Filters, steam turbines, and trade show blues

Published on: 
Turbomachinery Magazine, September/October 2020,

I just heard the disappointing news that PowerGen International in Orlando in December has been postponed. At times like this, trade publications such as Turbomachinery International are the primary way to reach your peers and your customers. Accordingly, we have stepped up our efforts to assist the industry to make it through these unusual times. Our days are peppered by video chats with OEMs and aftermarket suppliers to discuss industry trends, company news, potential contributed articles and how we can help them to get their message out.

We have established a strong webinar program to provide a forum for companies to communicate important issues and discuss their products and services. These webcasts are attracting large audiences. The Q and A portions at the end always generate far more questions than we can possibly cover.

On the content side, we have beefed up our online presence via newsletters, blogs and LinkedIn posts, and have expanded our print coverage. Which brings us to the current issue.

The cover story concerns gas turbine inlet air filtration. We surveyed the market leaders in this field to find out what is new, what trends are emerging and the different products they offer. They told us about improved filtration technology to deal with challenging environments as well as how the different filter classifications can be used to fit a variety of environments, owner preferences, equipment ages and price points. In the absence of traditional booth visits at trade shows, vendor roundup articles like this offer an opportunity to find out about the latest products and services available.

We took a similar approach to our steam turbine feature, interviewing almost all manufacturers about their available products, features, materials and capabilities. There is far more technical development in this area than many realize. Gas turbine innovation garners most of the headlines. Yet steam turbines have quietly evolved to fit the modern age. These machines remain an essential element of the power industry.

Filling out the book, we have stories covering topics such as:

• Evolution of dry gas seals (DGS): It delves into sealing pressure, temperature range, face contact, leakage and oil migration as some of the challenging areas for DGS technology and how these are now being addressed.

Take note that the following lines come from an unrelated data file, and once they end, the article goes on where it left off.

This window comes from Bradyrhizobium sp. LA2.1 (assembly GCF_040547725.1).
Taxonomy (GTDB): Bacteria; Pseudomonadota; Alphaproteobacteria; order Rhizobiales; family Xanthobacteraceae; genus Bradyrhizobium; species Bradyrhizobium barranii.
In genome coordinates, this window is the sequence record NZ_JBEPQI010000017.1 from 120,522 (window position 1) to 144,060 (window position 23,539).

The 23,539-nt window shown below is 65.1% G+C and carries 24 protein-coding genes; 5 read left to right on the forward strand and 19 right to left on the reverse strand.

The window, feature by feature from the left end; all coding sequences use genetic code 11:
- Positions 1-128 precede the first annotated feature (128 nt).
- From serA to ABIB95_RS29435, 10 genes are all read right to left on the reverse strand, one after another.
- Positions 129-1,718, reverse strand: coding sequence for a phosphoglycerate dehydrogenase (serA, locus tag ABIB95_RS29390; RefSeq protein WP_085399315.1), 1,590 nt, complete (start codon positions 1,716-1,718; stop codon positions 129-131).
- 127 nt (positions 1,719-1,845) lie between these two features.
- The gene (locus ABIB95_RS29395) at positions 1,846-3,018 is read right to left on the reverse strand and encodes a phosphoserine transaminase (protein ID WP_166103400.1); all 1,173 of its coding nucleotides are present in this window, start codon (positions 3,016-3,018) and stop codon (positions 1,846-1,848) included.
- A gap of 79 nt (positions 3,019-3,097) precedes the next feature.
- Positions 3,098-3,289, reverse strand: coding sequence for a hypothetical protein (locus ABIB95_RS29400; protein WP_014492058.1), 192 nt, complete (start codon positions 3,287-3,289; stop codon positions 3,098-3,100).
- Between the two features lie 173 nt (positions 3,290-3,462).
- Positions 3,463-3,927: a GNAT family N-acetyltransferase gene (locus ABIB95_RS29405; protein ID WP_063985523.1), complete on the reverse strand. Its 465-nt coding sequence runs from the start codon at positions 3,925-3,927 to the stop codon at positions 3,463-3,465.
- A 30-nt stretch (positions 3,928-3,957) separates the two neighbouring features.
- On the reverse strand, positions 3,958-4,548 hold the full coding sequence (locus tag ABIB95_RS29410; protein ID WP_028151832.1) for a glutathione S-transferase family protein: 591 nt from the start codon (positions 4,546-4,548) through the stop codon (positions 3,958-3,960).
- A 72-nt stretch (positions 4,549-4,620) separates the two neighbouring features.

• Wet compression: This article gives perspective drawn from more than twenty years of experience in saturating inlet air with fog and allowing it to enter the compressor to boost performance.

• Controls market rebound: Research from analyst firm ARC Advisory Group predicts that the turbomachinery controls marketplace is set for a swift rebound.

• Compressor train replacement: A petrochemical facility in the Middle East underwent a major upgrade to improve reliability and performance


• Myth Busters: They debunk the idea that gas turbines don’t belong on commercial ships

• Turbo Tips: Should you use pneumatic or hydraulic actuators in turbomachinery?

Trade show blues

PowerGen International has been pushed back from December of 2020 to late March of 2021. For many, it would have been their only chance to visit a trade show over the course of the entire year.

It seems strange that we cannot hold such gatherings yet in many areas we can safely visit the supermarket, grocery store, shopping malls, beaches, restaurants and parks. Surely somebody can figure out how to hold an event complete with social distancing, use of masks and hand sanitizers.

Due to ongoing health concerns, attendance will inevitably be lower – but that just makes it easier to organize. Understandably, many potential attendees and those at highest risk will avoid these shows. But with people cooped up in their houses for half a year, more than a few will want to get out and see the world again. Undoubtedly, some large corporations will forbid employee travel or trade show participation. But there are plenty of vendors desperate to showcase their wares.

With conference centers bleeding money for many months, it shouldn’t be too difficult to convince them to offer deals for expanded spaces. Instead of huge exhibit halls, hold a series of smaller themed exhibits in separate rooms, each with a defined number of attendees controlled by someone at the door (much like in many retail outlets). The same can be done for seminars and sessions. Rather than one session with 200 people, hold 4 versions of the same one over the course of a morning, each with a maximum of 50 (or whatever the permitted number may be). Keynotes can follow the same pattern.

It doesn’t seem impossible to solve. All it needs is someone bold enough to try it. In all likelihood, enough exhibitors and attendees would show up to make it worthwhile. How about it? ■